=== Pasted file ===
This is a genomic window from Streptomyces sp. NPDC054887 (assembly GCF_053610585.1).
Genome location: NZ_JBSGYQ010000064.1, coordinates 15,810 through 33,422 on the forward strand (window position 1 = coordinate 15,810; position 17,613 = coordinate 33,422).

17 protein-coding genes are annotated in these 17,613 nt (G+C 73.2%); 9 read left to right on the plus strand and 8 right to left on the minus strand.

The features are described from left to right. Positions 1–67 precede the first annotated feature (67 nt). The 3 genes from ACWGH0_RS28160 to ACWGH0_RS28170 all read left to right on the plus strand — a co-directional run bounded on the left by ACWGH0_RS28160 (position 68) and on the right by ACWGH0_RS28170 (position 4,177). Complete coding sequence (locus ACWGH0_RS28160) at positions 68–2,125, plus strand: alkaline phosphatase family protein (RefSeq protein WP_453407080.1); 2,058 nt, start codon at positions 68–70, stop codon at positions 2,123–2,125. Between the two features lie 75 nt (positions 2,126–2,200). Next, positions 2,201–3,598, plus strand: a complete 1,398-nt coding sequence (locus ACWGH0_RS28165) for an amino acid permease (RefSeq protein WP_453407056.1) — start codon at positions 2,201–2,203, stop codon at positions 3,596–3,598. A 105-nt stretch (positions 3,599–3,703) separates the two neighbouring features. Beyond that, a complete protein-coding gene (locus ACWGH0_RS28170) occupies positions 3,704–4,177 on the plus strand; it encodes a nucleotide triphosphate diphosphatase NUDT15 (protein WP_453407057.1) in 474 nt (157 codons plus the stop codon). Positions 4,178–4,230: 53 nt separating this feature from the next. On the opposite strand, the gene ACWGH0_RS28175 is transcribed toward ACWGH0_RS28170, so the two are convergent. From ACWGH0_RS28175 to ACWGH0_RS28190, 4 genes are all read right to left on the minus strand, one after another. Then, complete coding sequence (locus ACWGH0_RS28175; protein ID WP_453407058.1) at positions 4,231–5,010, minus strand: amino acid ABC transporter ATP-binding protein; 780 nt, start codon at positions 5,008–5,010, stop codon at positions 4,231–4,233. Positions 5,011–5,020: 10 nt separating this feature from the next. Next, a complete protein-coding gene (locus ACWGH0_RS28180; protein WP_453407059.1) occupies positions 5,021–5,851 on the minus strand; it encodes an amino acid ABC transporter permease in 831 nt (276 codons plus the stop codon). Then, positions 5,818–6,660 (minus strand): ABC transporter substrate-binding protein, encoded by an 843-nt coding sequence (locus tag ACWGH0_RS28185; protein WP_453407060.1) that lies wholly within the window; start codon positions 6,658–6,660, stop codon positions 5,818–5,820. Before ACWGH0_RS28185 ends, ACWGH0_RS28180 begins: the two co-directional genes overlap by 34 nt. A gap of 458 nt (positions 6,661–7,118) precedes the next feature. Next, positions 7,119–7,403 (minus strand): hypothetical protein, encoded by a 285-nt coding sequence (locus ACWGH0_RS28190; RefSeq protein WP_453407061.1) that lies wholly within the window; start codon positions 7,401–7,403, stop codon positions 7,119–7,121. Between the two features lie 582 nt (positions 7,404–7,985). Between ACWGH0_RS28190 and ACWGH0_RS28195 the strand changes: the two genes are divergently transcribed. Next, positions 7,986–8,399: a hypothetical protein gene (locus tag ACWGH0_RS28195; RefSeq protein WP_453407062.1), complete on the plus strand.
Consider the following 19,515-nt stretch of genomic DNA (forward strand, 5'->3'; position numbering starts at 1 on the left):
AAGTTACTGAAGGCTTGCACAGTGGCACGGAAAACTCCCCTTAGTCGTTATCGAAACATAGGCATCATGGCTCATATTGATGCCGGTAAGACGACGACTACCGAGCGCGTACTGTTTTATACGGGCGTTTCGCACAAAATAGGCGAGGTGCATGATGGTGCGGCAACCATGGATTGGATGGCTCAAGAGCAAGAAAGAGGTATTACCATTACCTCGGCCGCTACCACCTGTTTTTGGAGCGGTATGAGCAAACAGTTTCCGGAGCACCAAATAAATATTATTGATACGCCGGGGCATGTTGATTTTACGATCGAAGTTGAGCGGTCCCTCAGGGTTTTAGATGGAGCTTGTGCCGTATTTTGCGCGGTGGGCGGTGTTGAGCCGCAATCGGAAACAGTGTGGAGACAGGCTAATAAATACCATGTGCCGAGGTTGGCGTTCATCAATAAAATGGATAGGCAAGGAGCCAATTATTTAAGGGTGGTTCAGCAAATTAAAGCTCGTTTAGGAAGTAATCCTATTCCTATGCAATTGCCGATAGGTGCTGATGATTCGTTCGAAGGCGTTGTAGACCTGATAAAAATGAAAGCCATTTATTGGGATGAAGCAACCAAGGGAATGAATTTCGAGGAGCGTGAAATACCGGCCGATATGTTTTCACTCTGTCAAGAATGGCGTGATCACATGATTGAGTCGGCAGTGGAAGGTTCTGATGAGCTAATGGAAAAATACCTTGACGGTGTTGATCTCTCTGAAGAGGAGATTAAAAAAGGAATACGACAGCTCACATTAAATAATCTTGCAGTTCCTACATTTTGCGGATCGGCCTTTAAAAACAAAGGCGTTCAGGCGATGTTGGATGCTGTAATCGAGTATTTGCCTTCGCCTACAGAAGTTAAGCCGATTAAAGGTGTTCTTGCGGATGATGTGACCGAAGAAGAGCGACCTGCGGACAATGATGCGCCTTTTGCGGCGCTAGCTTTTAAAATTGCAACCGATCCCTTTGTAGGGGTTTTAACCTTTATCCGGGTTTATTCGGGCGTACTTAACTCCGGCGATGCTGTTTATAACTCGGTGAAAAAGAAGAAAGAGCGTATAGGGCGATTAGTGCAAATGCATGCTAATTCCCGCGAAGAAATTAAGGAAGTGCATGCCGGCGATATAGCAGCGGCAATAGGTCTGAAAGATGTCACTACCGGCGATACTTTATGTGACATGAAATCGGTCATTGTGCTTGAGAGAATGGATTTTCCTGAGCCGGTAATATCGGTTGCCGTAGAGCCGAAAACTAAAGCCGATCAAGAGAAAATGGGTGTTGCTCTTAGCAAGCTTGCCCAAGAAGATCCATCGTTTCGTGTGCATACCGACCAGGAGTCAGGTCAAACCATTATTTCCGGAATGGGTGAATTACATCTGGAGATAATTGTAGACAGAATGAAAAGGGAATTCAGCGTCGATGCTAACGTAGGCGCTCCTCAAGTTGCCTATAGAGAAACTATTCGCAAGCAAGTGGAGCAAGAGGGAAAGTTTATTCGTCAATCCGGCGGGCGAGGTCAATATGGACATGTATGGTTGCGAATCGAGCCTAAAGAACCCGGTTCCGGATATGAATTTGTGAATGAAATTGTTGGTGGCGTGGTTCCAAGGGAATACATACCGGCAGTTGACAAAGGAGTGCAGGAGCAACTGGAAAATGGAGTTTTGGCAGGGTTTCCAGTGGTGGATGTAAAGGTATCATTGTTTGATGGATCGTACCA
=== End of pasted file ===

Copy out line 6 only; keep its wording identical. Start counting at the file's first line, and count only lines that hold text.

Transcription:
AAGTTACTGAAGGCTTGCACAGTGGCACGGAAAACTCCCCTTAGTCGTTATCGAAACATAGGCATCATGGCTCATATTGATGCCGGTAAGACGACGACTACCGAGCGCGTACTGTTTTATACGGGCGTTTCGCACAAAATAGGCGAGGTGCATGATGGTGCGGCAACCATGGATTGGATGGCTCAAGAGCAAGAAAGAGGTATTACCATTACCTCGGCCGCTACCACCTGTTTTTGGAGCGGTATGAGCAAACAGTTTCCGGAGCACCAAATAAATATTATTGATACGCCGGGGCATGTTGATTTTACGATCGAAGTTGAGCGGTCCCTCAGGGTTTTAGATGGAGCTTGTGCCGTATTTTGCGCGGTGGGCGGTGTTGAGCCGCAATCGGAAACAGTGTGGAGACAGGCTAATAAATACCATGTGCCGAGGTTGGCGTTCATCAATAAAATGGATAGGCAAGGAGCCAATTATTTAAGGGTGGTTCAGCAAATTAAAGCTCGTTTAGGAAGTAATCCTATTCCTATGCAATTGCCGATAGGTGCTGATGATTCGTTCGAAGGCGTTGTAGACCTGATAAAAATGAAAGCCATTTATTGGGATGAAGCAACCAAGGGAATGAATTTCGAGGAGCGTGAAATACCGGCCGATATGTTTTCACTCTGTCAAGAATGGCGTGATCACATGATTGAGTCGGCAGTGGAAGGTTCTGATGAGCTAATGGAAAAATACCTTGACGGTGTTGATCTCTCTGAAGAGGAGATTAAAAAAGGAATACGACAGCTCACATTAAATAATCTTGCAGTTCCTACATTTTGCGGATCGGCCTTTAAAAACAAAGGCGTTCAGGCGATGTTGGATGCTGTAATCGAGTATTTGCCTTCGCCTACAGAAGTTAAGCCGATTAAAGGTGTTCTTGCGGATGATGTGACCGAAGAAGAGCGACCTGCGGACAATGATGCGCCTTTTGCGGCGCTAGCTTTTAAAATTGCAACCGATCCCTTTGTAGGGGTTTTAACCTTTATCCGGGTTTATTCGGGCGTACTTAACTCCGGCGATGCTGTTTATAACTCGGTGAAAAAGAAGAAAGAGCGTATAGGGCGATTAGTGCAAATGCATGCTAATTCCCGCGAAGAAATTAAGGAAGTGCATGCCGGCGATATAGCAGCGGCAATAGGTCTGAAAGATGTCACTACCGGCGATACTTTATGTGACATGAAATCGGTCATTGTGCTTGAGAGAATGGATTTTCCTGAGCCGGTAATATCGGTTGCCGTAGAGCCGAAAACTAAAGCCGATCAAGAGAAAATGGGTGTTGCTCTTAGCAAGCTTGCCCAAGAAGATCCATCGTTTCGTGTGCATACCGACCAGGAGTCAGGTCAAACCATTATTTCCGGAATGGGTGAATTACATCTGGAGATAATTGTAGACAGAATGAAAAGGGAATTCAGCGTCGATGCTAACGTAGGCGCTCCTCAAGTTGCCTATAGAGAAACTATTCGCAAGCAAGTGGAGCAAGAGGGAAAGTTTATTCGTCAATCCGGCGGGCGAGGTCAATATGGACATGTATGGTTGCGAATCGAGCCTAAAGAACCCGGTTCCGGATATGAATTTGTGAATGAAATTGTTGGTGGCGTGGTTCCAAGGGAATACATACCGGCAGTTGACAAAGGAGTGCAGGAGCAACTGGAAAATGGAGTTTTGGCAGGGTTTCCAGTGGTGGATGTAAAGGTATCATTGTTTGATGGATCGTACCA